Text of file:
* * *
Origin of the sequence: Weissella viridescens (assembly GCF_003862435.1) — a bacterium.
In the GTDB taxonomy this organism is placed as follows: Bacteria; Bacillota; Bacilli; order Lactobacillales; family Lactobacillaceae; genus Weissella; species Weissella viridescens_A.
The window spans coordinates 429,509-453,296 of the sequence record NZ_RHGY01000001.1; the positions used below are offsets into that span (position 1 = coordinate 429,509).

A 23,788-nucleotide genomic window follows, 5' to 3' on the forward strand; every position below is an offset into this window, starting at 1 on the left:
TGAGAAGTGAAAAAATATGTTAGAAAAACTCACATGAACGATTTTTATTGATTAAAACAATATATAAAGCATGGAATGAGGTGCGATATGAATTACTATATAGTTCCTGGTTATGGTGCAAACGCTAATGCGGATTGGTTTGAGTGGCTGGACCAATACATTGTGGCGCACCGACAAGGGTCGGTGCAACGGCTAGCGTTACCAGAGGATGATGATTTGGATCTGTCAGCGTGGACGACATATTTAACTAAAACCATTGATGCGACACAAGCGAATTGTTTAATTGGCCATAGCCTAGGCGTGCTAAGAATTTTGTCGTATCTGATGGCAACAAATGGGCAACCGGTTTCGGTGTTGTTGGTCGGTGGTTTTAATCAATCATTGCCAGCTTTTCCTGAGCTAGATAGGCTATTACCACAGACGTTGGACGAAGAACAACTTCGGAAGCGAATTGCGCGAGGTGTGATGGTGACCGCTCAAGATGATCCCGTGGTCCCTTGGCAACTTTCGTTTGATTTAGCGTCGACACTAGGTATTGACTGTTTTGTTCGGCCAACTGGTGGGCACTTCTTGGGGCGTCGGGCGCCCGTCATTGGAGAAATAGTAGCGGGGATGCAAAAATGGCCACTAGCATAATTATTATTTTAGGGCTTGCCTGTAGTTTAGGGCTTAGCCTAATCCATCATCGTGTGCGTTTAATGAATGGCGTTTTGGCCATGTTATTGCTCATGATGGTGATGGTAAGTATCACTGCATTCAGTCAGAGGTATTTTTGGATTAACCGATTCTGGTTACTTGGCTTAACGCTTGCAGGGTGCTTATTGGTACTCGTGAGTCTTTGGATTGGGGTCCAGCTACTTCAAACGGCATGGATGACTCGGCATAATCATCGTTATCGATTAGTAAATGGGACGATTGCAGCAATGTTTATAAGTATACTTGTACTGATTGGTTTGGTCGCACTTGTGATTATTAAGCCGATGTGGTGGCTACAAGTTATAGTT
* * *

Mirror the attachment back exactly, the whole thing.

Origin of the sequence: Weissella viridescens (assembly GCF_003862435.1) — a bacterium.
In the GTDB taxonomy this organism is placed as follows: Bacteria; Bacillota; Bacilli; order Lactobacillales; family Lactobacillaceae; genus Weissella; species Weissella viridescens_A.
The window spans coordinates 429,509-453,296 of the sequence record NZ_RHGY01000001.1; the positions used below are offsets into that span (position 1 = coordinate 429,509).

A 23,788-nucleotide genomic window follows, 5' to 3' on the forward strand; every position below is an offset into this window, starting at 1 on the left:
TGAGAAGTGAAAAAATATGTTAGAAAAACTCACATGAACGATTTTTATTGATTAAAACAATATATAAAGCATGGAATGAGGTGCGATATGAATTACTATATAGTTCCTGGTTATGGTGCAAACGCTAATGCGGATTGGTTTGAGTGGCTGGACCAATACATTGTGGCGCACCGACAAGGGTCGGTGCAACGGCTAGCGTTACCAGAGGATGATGATTTGGATCTGTCAGCGTGGACGACATATTTAACTAAAACCATTGATGCGACACAAGCGAATTGTTTAATTGGCCATAGCCTAGGCGTGCTAAGAATTTTGTCGTATCTGATGGCAACAAATGGGCAACCGGTTTCGGTGTTGTTGGTCGGTGGTTTTAATCAATCATTGCCAGCTTTTCCTGAGCTAGATAGGCTATTACCACAGACGTTGGACGAAGAACAACTTCGGAAGCGAATTGCGCGAGGTGTGATGGTGACCGCTCAAGATGATCCCGTGGTCCCTTGGCAACTTTCGTTTGATTTAGCGTCGACACTAGGTATTGACTGTTTTGTTCGGCCAACTGGTGGGCACTTCTTGGGGCGTCGGGCGCCCGTCATTGGAGAAATAGTAGCGGGGATGCAAAAATGGCCACTAGCATAATTATTATTTTAGGGCTTGCCTGTAGTTTAGGGCTTAGCCTAATCCATCATCGTGTGCGTTTAATGAATGGCGTTTTGGCCATGTTATTGCTCATGATGGTGATGGTAAGTATCACTGCATTCAGTCAGAGGTATTTTTGGATTAACCGATTCTGGTTACTTGGCTTAACGCTTGCAGGGTGCTTATTGGTACTCGTGAGTCTTTGGATTGGGGTCCAGCTACTTCAAACGGCATGGATGACTCGGCATAATCATCGTTATCGATTAGTAAATGGGACGATTGCAGCAATGTTTATAAGTATACTTGTACTGATTGGTTTGGTCGCACTTGTGATTATTAAGCCGATGTGGTGGCTACAAGTTATAGTT